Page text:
Robert Redford: The Golden Oldie
Not that Redford looks bad for 71, but he's been playing middle aged with such success for the last three decades it's a bit of a shock to see him up close and personal.
Apparently it was Redford's Out of Africa costar Meryl Streep who first got behind Matthew Michael Carnahan's screenplay Lions for Lambs - an earnest political drama about the rights and wrongs of US foreign policy post September 11. But it was Redford who took on directing duties, while Tom Cruise agreed to play a rightwing senator and got the film made at United Artists, the studio now run by his long-time producing partner Paula Wagner.
Although its box office prospects are only middling, this looks like a strategic move on Cruise's part. Having made an ass of himself two years ago with his antics on Oprah, and alienated many of his fans with his remarks about psychiatry and depression, he badly needed to re-establish his credibility. A hot-button prestige movie with Redford and Streep is a sure way to pick up some gravitas.
Cruise and Redford are very different animals - whatever his personal politics may be (and he's kept them to himself) Cruise came of age in the Reagan era, while Redford is basically a JFK liberal. What's more, he was an up and coming actor for ten years before fame came his way; Tom Cruise was a pin-up by the time he was 21. But they both became superstars on the strength of their boyish good looks, and they exude a similar diligent, clean-cut charisma. At 45, Cruise might well be looking at Redford's impressive career longevity and pondering what lessons he might learn.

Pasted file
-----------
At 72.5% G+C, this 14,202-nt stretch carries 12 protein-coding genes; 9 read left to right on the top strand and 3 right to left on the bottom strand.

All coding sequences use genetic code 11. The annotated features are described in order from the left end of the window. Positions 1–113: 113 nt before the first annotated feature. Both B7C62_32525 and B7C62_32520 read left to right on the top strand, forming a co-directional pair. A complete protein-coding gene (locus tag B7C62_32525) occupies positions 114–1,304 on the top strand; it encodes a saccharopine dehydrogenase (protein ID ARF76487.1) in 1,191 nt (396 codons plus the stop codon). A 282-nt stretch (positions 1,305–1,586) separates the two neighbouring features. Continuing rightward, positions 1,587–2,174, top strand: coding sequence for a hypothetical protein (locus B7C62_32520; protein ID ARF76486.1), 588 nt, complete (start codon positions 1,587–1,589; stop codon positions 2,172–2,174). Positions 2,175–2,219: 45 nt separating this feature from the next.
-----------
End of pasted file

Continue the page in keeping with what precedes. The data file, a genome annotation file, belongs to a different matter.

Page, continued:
Redford was 44 when he took the plunge into directing. He'd been one of the biggest stars in Hollywood for a little over a decade (Butch Cassidy And The Sundance Kid came out in 1969). Even in the 70s he was considered a bit of a throwback to the classical leading men of the 1940s. The really hip stars of that era were Nicholson, Pacino, Hackman and De Niro. But Redford chose thoughtfully, won kudos for his solo ventures (The Candidate; Jeremiah Johnson) and proved irresistible in package deals: with Paul Newman in The Sting; Barbra Steisand in The Way We Were; Faye Dunaway in Three Days Of The Condor; Dustin Hoffman in All The President's Men (which he also produced).
As the decade drew to a close Redford must have worried that things were slipping. Between 1977 and 1984 he only appeared in three films, none of them hits. But in this period he set up the Sundance Institute to foster independent filmmakers - which would take over the ailing US Film Festival in 1985. And he won the Academy Awards for Best Director and Best Picture with the carefully observed family psychodrama Ordinary People, which beat out Raging Bull in 1980.
Filmmaker and indie godfather: this was his finest reinvention, and a more complete makeover than he has allowed himself on screen. An innately cautious actor, he's always shied away from anything that might encroach on his golden boy image, and too many of his performances in the last ten or 20 years have been cloaked in a gauzy soft focus. Playing it safe hasn't exactly hurt his profile, but it hasn't allowed him to break any ground either.